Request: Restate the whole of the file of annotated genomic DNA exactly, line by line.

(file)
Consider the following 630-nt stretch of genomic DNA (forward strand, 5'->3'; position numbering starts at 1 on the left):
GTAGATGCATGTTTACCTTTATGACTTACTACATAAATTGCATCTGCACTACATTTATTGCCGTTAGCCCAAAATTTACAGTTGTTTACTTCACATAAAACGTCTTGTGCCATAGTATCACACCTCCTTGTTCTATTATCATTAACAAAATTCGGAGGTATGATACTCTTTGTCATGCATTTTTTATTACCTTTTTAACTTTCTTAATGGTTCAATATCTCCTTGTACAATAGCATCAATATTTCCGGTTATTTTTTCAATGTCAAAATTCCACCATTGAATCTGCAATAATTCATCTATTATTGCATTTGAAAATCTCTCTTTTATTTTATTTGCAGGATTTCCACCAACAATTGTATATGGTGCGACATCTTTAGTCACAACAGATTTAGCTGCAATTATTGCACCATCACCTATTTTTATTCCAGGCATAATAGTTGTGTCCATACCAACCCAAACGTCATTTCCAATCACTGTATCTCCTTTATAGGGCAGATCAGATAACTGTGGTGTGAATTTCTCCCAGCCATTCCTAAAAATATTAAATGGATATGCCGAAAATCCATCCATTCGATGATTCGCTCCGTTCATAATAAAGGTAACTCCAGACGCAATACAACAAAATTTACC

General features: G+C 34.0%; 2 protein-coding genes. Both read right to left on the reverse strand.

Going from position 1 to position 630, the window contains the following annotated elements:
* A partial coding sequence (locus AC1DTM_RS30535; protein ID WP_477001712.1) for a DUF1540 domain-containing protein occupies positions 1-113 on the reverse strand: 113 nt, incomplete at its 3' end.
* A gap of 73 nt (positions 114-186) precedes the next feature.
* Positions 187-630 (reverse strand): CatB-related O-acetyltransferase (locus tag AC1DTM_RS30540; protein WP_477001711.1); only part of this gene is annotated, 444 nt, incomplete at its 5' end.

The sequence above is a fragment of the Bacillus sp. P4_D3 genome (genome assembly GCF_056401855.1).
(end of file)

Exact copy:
Consider the following 630-nt stretch of genomic DNA (forward strand, 5'->3'; position numbering starts at 1 on the left):
GTAGATGCATGTTTACCTTTATGACTTACTACATAAATTGCATCTGCACTACATTTATTGCCGTTAGCCCAAAATTTACAGTTGTTTACTTCACATAAAACGTCTTGTGCCATAGTATCACACCTCCTTGTTCTATTATCATTAACAAAATTCGGAGGTATGATACTCTTTGTCATGCATTTTTTATTACCTTTTTAACTTTCTTAATGGTTCAATATCTCCTTGTACAATAGCATCAATATTTCCGGTTATTTTTTCAATGTCAAAATTCCACCATTGAATCTGCAATAATTCATCTATTATTGCATTTGAAAATCTCTCTTTTATTTTATTTGCAGGATTTCCACCAACAATTGTATATGGTGCGACATCTTTAGTCACAACAGATTTAGCTGCAATTATTGCACCATCACCTATTTTTATTCCAGGCATAATAGTTGTGTCCATACCAACCCAAACGTCATTTCCAATCACTGTATCTCCTTTATAGGGCAGATCAGATAACTGTGGTGTGAATTTCTCCCAGCCATTCCTAAAAATATTAAATGGATATGCCGAAAATCCATCCATTCGATGATTCGCTCCGTTCATAATAAAGGTAACTCCAGACGCAATACAACAAAATTTACC

General features: G+C 34.0%; 2 protein-coding genes. Both read right to left on the reverse strand.

Going from position 1 to position 630, the window contains the following annotated elements:
* A partial coding sequence (locus AC1DTM_RS30535; protein ID WP_477001712.1) for a DUF1540 domain-containing protein occupies positions 1-113 on the reverse strand: 113 nt, incomplete at its 3' end.
* A gap of 73 nt (positions 114-186) precedes the next feature.
* Positions 187-630 (reverse strand): CatB-related O-acetyltransferase (locus tag AC1DTM_RS30540; protein WP_477001711.1); only part of this gene is annotated, 444 nt, incomplete at its 5' end.

The sequence above is a fragment of the Bacillus sp. P4_D3 genome (genome assembly GCF_056401855.1).